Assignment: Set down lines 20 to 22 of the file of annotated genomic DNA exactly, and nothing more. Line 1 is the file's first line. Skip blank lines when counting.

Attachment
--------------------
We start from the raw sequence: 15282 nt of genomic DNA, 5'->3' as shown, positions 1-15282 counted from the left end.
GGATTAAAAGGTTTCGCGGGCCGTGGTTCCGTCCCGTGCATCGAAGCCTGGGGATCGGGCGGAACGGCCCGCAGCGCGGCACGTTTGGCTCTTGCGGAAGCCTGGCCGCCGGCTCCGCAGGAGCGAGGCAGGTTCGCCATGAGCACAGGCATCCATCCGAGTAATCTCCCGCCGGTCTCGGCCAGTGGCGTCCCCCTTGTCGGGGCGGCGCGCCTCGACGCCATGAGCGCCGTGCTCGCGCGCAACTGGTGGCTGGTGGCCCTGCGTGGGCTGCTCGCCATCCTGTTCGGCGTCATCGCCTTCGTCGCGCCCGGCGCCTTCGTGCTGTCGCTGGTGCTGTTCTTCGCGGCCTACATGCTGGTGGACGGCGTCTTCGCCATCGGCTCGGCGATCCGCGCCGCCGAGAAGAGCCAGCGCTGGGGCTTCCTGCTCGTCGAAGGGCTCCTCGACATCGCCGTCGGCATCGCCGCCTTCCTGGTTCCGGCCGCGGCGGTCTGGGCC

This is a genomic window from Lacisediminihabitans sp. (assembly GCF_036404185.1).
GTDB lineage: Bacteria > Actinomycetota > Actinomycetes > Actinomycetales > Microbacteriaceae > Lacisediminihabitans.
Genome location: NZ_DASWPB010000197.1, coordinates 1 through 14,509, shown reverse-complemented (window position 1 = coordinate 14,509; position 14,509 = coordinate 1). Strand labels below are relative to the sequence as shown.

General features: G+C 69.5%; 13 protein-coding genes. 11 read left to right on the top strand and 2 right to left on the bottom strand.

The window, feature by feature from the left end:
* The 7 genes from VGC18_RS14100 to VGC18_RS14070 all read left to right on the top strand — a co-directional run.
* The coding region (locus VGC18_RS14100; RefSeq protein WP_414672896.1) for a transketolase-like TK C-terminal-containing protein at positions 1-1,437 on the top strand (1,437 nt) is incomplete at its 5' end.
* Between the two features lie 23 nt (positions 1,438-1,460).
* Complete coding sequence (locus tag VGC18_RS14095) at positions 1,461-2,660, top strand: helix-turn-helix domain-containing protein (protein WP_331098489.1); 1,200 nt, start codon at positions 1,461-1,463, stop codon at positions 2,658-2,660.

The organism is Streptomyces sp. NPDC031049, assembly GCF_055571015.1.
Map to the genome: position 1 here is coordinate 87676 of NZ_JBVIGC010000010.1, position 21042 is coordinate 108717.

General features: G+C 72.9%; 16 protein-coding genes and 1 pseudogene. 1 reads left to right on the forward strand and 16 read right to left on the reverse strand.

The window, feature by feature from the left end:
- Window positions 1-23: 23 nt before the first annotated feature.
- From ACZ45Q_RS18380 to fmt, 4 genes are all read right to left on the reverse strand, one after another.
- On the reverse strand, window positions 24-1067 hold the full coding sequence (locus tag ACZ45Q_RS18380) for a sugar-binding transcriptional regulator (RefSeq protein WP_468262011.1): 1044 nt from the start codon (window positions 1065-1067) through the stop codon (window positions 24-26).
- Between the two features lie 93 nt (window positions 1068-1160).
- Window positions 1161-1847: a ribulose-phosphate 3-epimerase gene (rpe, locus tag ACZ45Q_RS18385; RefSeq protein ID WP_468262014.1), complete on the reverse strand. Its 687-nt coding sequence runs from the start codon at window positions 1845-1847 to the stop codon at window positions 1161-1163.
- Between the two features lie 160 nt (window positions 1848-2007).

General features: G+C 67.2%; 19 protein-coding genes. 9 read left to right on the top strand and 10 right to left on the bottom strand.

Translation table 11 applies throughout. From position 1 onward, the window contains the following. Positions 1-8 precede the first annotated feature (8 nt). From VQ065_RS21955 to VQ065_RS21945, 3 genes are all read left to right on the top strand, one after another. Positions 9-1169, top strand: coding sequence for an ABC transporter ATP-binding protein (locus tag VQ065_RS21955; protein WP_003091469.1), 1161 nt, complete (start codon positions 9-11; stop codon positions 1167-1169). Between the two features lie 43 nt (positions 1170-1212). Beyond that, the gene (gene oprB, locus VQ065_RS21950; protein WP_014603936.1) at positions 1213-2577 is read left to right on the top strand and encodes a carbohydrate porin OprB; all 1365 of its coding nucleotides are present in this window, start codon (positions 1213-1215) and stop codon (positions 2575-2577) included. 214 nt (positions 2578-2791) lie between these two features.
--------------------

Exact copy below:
- Window positions 1161-1847: a ribulose-phosphate 3-epimerase gene (rpe, locus tag ACZ45Q_RS18385; RefSeq protein ID WP_468262014.1), complete on the reverse strand. Its 687-nt coding sequence runs from the start codon at window positions 1845-1847 to the stop codon at window positions 1161-1163.
- Between the two features lie 160 nt (window positions 1848-2007).

General features: G+C 67.2%; 19 protein-coding genes. 9 read left to right on the top strand and 10 right to left on the bottom strand.